Congratulations to everyone that ran in the Cadbury Marathon last week. I was very happy for several of my friends, some of whom ran either a half or a full for the first time. I know what an awesome feeling it is to hit the finish line when you started the race not sure if you would actually complete it.
Sadly for myself I made the decision not to run, as the setback in my recovery meant I didn’t feel the body was quite ready. I wasn’t afraid of not completing the race, but I was concerned about exacerbating an injury and prolonging the period that I am not at full fitness. It is a difficult decision to cancel an attempt of something that is important to you. Completing it would have meant a lot to me after the injury battles of last year. But it just wasn’t to be.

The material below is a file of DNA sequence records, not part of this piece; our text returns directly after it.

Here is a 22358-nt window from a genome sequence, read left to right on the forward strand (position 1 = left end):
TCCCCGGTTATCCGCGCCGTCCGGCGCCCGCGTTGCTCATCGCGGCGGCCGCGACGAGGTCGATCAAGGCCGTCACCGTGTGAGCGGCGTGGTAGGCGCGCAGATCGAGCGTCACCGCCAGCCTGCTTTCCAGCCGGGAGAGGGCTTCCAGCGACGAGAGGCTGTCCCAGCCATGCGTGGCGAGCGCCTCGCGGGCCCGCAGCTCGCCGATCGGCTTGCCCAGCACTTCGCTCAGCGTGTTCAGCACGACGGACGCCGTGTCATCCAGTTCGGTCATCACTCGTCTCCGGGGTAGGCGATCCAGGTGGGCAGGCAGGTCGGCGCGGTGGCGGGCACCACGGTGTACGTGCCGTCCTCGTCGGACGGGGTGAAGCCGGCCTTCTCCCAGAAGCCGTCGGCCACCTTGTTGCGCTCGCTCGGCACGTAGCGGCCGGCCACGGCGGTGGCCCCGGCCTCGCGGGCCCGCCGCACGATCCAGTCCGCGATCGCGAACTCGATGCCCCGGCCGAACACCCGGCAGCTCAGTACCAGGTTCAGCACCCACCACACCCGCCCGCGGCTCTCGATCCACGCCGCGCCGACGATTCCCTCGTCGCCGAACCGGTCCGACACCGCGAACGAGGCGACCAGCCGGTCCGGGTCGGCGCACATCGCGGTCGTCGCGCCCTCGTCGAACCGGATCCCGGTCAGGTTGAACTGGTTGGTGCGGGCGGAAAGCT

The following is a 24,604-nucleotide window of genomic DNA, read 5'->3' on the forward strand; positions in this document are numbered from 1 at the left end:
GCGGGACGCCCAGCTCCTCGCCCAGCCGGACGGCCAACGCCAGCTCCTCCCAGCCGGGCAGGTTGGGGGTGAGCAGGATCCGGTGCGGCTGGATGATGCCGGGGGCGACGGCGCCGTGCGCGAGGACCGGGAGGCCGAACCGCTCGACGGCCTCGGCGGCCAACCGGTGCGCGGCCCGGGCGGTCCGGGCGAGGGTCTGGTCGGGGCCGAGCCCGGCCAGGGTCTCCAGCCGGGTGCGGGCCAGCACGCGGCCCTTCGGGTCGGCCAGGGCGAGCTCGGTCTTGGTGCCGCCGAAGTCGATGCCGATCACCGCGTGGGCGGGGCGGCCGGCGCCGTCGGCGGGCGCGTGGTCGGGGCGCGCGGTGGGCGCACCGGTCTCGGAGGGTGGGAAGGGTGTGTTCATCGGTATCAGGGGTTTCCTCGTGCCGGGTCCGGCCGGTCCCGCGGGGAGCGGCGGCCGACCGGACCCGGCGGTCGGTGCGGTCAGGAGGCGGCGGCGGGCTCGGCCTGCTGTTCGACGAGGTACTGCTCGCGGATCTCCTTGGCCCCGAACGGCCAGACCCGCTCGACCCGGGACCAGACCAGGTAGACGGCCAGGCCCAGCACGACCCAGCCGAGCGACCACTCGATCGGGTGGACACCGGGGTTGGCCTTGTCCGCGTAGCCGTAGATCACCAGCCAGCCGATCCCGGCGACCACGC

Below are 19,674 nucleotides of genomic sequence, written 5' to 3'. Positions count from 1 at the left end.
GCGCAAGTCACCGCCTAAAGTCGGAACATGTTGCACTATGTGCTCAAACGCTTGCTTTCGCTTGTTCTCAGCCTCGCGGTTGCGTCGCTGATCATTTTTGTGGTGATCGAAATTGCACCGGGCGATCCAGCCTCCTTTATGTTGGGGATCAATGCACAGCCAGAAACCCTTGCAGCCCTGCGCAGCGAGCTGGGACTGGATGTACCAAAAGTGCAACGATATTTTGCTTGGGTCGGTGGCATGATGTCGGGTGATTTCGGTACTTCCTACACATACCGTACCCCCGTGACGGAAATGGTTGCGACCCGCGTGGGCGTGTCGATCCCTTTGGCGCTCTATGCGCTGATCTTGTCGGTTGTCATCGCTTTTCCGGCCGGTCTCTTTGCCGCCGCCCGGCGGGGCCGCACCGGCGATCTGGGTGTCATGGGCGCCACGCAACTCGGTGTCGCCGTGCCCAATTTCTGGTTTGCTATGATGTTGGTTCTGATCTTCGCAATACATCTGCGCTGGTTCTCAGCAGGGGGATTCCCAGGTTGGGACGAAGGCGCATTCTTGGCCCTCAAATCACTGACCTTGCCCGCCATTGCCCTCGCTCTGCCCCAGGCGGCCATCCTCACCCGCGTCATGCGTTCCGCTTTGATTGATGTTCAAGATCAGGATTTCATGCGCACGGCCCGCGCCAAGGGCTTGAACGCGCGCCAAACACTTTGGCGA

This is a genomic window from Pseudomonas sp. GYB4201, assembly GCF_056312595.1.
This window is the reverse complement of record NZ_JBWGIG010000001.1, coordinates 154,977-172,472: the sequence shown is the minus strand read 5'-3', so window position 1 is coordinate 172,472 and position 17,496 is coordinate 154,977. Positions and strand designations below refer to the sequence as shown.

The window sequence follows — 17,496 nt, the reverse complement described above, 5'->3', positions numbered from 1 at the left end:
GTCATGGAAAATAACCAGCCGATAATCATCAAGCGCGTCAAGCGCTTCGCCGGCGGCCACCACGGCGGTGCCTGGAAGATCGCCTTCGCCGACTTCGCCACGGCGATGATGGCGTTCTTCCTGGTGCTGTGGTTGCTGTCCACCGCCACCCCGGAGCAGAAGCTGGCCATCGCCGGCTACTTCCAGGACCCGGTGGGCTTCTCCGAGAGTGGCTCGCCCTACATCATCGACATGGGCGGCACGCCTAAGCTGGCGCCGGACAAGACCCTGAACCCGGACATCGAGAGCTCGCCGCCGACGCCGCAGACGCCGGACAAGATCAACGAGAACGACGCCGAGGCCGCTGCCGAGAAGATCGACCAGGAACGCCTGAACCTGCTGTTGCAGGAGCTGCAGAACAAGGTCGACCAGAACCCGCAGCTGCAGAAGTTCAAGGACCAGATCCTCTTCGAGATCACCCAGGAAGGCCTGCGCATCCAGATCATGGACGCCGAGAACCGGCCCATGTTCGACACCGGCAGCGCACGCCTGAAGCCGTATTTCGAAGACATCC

Taking the conservative (or sensible) option is not something I have traditionally been good at. I certainly wouldn’t describe it as the easy option as I find it quite frustrating and usually agonise over it a lot. Having written previously about the importance of not being held back by a fear of failure, I thought it was important to make a distinction here that there is nothing wrong with holding back when failure carries an unacceptable risk of adverse consequences. If something is important enough to you, you can make the time to make another attempt when you are happy with your preparation.
Good luck going for your goals in the future, but if you find yourself stymied for whatever reason, don’t be afraid to delay certain attempts until the circumstances are right.